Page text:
were enjoyable even if you’d never heard them play before. You know you’re in Bristol when a rather dazed and confused actor from Skins (JJ to be precise) is prancing around nearby. At one point we even bumped into Big Jeff (if you’re new to Bristol and haven’t witnessed Big Jeff head banging at the front of a gig or club night, you really need to) who was, as ever, at the front of the Mr Wolfs stage trying to encourage a rather sombre audience to move to the music of Get The Blessing. At one stage I encountered a lovely man who cycles around Bristol on a fold away bike carrying a 120 year old camera. Not only has he mastered the art of using this Victorian contraption

but he was also very knowledgeable and enthusiastic about photography, using his skill to teach others just outside the main arena. On the Wondering World stage I managed to stumble across an interesting 3 piece folk band named ‘Green Angels’ who played instruments such as bagpipes, a banjo, shells and a clarinet. The stage also hosted poetry recitals, including a set from Dreadlock Alien who had the audience spellbound with his poems. Although he is from Birmingham, Dreadlock Alien tours his poetry around Britain and said of Bristol ‘I know about 50 people here today, it’s like a family’. I asked him how he got into poetry and he replied, ‘my dad is Jamaican and didn’t want me to do poetry, he told me “you need to feed your kids”’. But he said if Linton Kwesi Johnson (a prolific UK based political poet) approved of his poetry he could be a poet. So he sent him a letter and is still performing to this day. Just before I left I caught up with Big Jeff again and asked him about Brisfest, he said ‘it’s been pretty good, but not as busy as I had hoped, it feels more creative really. My highlight was Scarlet Rascal and the Train Wreck on the Lanes stage. They’re a 4 piece garage rock band. It’s actually a bit depressing as they’re only 19.’

– This year’s Brisfest was almost unrecognisable in comparison to last year’s. It was bigger and better and reminded me of a mini Glasto with something to suit everyone, from a chilled out chai tea area to a penalty shoot-out zone and a kids spot. I will definitely be buying my ticket for 2011. –


2010 saw the 15th anniversary of the Bristol Poetry Festival, how has the event evolved over the last 15 years? In the beginning there was more of a local emphasis, but if you’re too insular the audience eventually shrinks and the artistic and professional development of people interested in writing poetry will be severely reduced. You can’t write good poetry if you don’t read good poetry, hear good poetry and interact with the world of poetry. So the emphasis became one of bringing together the most entertaining and inspirational award winning poets from Bristol, the South West, the UK and abroad. There have been poets and performers from the USA, Africa, Australia and Europe. We even had a Poetry Slam a couple of years ago where a team of slam poets from Bristol competed against a team from Paris, with the Paris team speaking in French. We wanted a lively mixture of page poetry and performance poetry, and also to reflect and showcase the work that was taking place locally on a daily basis. This would include educational project work the Poetry Can undertakes with people and groups in the community.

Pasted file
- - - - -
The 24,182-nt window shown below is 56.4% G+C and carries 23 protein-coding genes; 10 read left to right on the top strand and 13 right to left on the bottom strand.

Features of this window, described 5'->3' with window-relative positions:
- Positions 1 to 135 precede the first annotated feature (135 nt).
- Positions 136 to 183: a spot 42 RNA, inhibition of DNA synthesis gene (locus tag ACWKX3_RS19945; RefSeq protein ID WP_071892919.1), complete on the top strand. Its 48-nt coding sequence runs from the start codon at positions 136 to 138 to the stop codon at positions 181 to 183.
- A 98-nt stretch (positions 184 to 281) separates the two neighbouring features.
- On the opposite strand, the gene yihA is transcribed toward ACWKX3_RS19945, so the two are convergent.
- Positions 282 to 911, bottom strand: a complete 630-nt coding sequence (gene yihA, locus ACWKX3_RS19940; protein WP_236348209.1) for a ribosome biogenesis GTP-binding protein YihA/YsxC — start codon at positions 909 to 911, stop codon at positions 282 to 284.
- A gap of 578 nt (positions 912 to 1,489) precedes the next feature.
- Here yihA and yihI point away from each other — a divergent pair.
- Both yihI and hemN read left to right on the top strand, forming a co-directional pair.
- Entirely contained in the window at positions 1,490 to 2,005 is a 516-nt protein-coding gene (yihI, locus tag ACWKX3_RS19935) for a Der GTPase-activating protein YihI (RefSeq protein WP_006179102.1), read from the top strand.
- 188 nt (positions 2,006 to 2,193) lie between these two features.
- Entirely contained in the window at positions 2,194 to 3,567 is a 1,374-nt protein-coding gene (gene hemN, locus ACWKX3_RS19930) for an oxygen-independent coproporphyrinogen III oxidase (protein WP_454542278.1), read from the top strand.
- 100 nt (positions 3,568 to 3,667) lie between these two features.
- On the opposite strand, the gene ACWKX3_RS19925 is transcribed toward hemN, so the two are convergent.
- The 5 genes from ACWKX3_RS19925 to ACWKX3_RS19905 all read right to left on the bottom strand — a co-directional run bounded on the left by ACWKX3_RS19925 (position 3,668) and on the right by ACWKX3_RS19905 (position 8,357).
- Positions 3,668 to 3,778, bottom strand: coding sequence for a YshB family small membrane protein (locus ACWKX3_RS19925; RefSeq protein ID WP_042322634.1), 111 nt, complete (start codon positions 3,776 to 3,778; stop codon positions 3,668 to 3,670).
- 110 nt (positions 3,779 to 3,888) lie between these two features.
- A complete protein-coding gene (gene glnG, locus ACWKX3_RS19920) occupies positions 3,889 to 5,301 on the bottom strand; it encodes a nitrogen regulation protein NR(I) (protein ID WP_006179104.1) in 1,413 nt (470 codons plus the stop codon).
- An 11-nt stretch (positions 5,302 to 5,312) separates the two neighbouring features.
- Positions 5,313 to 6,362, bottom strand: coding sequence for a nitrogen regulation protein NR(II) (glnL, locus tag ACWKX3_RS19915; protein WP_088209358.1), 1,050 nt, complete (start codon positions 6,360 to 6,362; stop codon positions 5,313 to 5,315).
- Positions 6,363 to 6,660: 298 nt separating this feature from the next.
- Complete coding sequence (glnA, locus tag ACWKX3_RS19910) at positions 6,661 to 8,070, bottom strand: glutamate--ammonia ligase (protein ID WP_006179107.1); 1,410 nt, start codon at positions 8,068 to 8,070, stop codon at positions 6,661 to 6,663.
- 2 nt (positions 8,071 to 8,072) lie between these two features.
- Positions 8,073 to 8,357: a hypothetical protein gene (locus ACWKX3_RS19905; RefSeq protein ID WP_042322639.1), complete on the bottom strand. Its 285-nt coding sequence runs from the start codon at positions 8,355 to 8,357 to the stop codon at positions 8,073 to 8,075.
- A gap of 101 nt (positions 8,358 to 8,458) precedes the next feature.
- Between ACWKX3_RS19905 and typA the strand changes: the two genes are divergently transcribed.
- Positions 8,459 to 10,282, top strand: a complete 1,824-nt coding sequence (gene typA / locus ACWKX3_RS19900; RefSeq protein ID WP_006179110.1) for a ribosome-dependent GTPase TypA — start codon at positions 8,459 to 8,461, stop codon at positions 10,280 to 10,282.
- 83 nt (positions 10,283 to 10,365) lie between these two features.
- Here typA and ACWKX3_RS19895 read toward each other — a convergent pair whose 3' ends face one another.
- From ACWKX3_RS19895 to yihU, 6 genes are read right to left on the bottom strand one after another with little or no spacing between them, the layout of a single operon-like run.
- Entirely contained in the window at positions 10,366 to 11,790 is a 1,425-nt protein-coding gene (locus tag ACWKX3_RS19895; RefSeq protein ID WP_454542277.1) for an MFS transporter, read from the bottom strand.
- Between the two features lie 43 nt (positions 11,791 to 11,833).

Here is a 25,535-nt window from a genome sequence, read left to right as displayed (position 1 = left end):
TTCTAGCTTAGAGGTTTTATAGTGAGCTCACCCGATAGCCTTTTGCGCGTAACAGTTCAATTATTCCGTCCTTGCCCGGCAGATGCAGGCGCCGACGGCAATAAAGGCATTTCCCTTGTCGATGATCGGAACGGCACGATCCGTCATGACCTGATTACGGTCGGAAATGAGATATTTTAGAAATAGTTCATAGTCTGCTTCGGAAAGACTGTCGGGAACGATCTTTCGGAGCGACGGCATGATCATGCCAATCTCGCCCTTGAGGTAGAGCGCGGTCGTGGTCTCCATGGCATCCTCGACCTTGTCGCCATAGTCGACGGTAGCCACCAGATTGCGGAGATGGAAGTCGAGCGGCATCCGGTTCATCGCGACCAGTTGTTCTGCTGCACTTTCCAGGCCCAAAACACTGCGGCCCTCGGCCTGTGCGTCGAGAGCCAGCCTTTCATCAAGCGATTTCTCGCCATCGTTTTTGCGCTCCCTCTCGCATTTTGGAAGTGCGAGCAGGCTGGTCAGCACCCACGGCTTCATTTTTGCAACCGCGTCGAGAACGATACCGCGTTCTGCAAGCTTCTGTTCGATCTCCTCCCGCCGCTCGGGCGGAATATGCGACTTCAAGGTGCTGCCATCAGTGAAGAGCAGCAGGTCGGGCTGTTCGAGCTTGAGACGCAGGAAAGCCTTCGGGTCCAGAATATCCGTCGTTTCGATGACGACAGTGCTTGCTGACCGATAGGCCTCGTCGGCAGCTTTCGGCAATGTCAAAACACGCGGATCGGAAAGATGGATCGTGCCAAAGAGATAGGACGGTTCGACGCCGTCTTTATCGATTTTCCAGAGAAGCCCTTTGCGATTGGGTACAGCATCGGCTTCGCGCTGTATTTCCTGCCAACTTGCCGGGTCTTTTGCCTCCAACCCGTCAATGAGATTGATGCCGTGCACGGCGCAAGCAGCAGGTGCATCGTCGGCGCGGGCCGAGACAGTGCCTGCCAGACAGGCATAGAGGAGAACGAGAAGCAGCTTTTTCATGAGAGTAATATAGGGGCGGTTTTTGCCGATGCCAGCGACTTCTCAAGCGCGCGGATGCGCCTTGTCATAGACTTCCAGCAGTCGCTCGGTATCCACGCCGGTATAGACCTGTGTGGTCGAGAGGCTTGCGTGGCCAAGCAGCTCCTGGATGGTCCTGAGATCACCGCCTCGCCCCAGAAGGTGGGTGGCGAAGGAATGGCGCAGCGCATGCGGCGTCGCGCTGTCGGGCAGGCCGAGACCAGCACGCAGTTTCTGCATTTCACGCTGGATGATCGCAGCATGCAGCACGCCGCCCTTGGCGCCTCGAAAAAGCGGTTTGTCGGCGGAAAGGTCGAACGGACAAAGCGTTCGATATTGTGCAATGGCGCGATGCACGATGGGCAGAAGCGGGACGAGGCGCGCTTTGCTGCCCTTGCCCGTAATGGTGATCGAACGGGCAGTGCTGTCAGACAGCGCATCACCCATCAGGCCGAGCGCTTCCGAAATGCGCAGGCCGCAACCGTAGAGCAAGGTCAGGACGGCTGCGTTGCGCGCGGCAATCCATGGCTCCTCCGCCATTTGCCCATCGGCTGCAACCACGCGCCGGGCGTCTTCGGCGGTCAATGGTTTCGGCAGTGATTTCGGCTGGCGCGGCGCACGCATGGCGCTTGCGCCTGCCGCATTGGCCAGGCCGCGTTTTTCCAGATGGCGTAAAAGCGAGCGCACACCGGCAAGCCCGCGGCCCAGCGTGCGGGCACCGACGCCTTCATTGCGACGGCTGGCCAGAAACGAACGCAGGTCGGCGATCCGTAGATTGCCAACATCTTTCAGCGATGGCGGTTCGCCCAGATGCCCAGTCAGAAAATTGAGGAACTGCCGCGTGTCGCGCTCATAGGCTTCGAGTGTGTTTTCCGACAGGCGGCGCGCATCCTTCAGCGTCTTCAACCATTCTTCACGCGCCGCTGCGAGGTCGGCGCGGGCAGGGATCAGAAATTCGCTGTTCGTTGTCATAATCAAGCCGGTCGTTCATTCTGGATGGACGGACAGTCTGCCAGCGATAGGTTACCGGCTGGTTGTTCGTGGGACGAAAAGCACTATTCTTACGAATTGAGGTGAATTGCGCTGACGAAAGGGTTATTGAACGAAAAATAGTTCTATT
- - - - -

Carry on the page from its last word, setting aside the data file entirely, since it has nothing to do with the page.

By Sean Guest

– Following the success of the 15th annual Bristol Poetry Festival Sean Guest caught up with the man responsible for organising the event, Poetry Can director Colin Brown. –

This year’s event featured performances by nationally acclaimed poets such as Kit Wright and Ruth Fainlight, as well as local writers like David Briggs and Patrick Brandon. Is there a dramatic difference between the crowds drawn by local poets when compared to those drawn by poets with a reputation nationally? Not necessarily, of course well known poets such as Carol Ann Duffy and Benjamin Zephaniah will sell every seat in the theatre but some local poets and locally based events, such as the Poetry Slam, will also attract big audiences. How popular is poetry in Bristol? Well, Bristol has been referred to as ‘the city of the spoken word’ by Jeremy Paxman, which reflects its big reputation for performance poetry. Festival audiences have increased over the last ten years and poets really enjoy reading and performing here because the audiences are very well informed and extremely appreciative. Due also to its various long running groups and poetry nights, Bristol is a good place to be if you’re interested in poetry. The event is organised by Poetry Can, a registered charity formed in 1995. Just how much of the organisation’s time is dedicated to arranging this event each year and what else does the charity do? Timewise, from start to finish, a poetry festival takes about six months to organise. The Poetry Can is a poetry development agency funded by Arts Council England and by Bristol City Council to organise and promote poetry in Bristol and the South West, as well as nationally and internationally. Essentially we do this by organising, promoting and supporting poetry events, including Bristol Poetry Festival, by organising poetry educational activities through the year and by providing information, advice and support to anyone interested in anything at all to do with poetry. We achieve this last part by answering general enquiries through the Poetry Can website, sending out a monthly email bulletin and providing one-to-one poetry development surgeries for poets of all abilities. What was your personal highlight from this year’s festival? That’s a really difficult question as the quality of poetry and performance was so high and there were so many different kinds of events that I’ll just have to cop out and say everything was my highlight. How can people find out more about Poetry Can? If you’re interested in writing poetry and would like to talk to someone about getting started, or you want some advice on how to develop both artistically and professionally as a poet then please get in touch with Poetry Can. Our telephone number is 0117 933 0900 and our email address is If you want to find out what’s going on with poetry in Bristol and beyond, please visit our website